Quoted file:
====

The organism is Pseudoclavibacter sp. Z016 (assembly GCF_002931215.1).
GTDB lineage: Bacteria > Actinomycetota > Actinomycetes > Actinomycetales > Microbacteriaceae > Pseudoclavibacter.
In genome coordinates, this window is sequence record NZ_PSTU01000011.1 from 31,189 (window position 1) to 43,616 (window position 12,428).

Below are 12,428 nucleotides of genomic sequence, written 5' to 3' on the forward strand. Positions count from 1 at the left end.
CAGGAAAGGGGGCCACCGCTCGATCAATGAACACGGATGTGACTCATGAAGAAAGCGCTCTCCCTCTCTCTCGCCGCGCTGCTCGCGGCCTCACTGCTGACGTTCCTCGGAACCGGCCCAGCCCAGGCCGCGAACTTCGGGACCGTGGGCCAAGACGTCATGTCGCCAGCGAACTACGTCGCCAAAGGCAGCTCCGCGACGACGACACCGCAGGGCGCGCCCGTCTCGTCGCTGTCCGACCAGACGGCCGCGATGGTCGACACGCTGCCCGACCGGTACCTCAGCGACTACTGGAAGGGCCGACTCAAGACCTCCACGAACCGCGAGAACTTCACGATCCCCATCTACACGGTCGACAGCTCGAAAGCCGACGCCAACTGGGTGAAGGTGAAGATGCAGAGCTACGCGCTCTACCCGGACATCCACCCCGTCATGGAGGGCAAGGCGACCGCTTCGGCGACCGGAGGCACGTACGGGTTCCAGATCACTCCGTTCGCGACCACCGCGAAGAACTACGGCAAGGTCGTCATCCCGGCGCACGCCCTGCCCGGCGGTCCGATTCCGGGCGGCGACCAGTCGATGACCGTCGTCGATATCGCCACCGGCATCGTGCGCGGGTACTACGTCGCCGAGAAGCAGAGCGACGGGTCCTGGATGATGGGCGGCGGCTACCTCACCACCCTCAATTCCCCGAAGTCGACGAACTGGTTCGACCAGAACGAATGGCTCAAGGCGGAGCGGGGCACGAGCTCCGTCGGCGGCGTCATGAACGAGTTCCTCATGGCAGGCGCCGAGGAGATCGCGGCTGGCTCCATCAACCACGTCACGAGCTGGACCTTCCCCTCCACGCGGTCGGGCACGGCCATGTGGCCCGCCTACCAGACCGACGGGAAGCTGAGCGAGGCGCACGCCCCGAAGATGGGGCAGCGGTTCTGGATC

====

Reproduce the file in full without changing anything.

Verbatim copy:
The organism is Pseudoclavibacter sp. Z016 (assembly GCF_002931215.1).
GTDB lineage: Bacteria > Actinomycetota > Actinomycetes > Actinomycetales > Microbacteriaceae > Pseudoclavibacter.
In genome coordinates, this window is sequence record NZ_PSTU01000011.1 from 31,189 (window position 1) to 43,616 (window position 12,428).

Below are 12,428 nucleotides of genomic sequence, written 5' to 3' on the forward strand. Positions count from 1 at the left end.
CAGGAAAGGGGGCCACCGCTCGATCAATGAACACGGATGTGACTCATGAAGAAAGCGCTCTCCCTCTCTCTCGCCGCGCTGCTCGCGGCCTCACTGCTGACGTTCCTCGGAACCGGCCCAGCCCAGGCCGCGAACTTCGGGACCGTGGGCCAAGACGTCATGTCGCCAGCGAACTACGTCGCCAAAGGCAGCTCCGCGACGACGACACCGCAGGGCGCGCCCGTCTCGTCGCTGTCCGACCAGACGGCCGCGATGGTCGACACGCTGCCCGACCGGTACCTCAGCGACTACTGGAAGGGCCGACTCAAGACCTCCACGAACCGCGAGAACTTCACGATCCCCATCTACACGGTCGACAGCTCGAAAGCCGACGCCAACTGGGTGAAGGTGAAGATGCAGAGCTACGCGCTCTACCCGGACATCCACCCCGTCATGGAGGGCAAGGCGACCGCTTCGGCGACCGGAGGCACGTACGGGTTCCAGATCACTCCGTTCGCGACCACCGCGAAGAACTACGGCAAGGTCGTCATCCCGGCGCACGCCCTGCCCGGCGGTCCGATTCCGGGCGGCGACCAGTCGATGACCGTCGTCGATATCGCCACCGGCATCGTGCGCGGGTACTACGTCGCCGAGAAGCAGAGCGACGGGTCCTGGATGATGGGCGGCGGCTACCTCACCACCCTCAATTCCCCGAAGTCGACGAACTGGTTCGACCAGAACGAATGGCTCAAGGCGGAGCGGGGCACGAGCTCCGTCGGCGGCGTCATGAACGAGTTCCTCATGGCAGGCGCCGAGGAGATCGCGGCTGGCTCCATCAACCACGTCACGAGCTGGACCTTCCCCTCCACGCGGTCGGGCACGGCCATGTGGCCCGCCTACCAGACCGACGGGAAGCTGAGCGAGGCGCACGCCCCGAAGATGGGGCAGCGGTTCTGGATC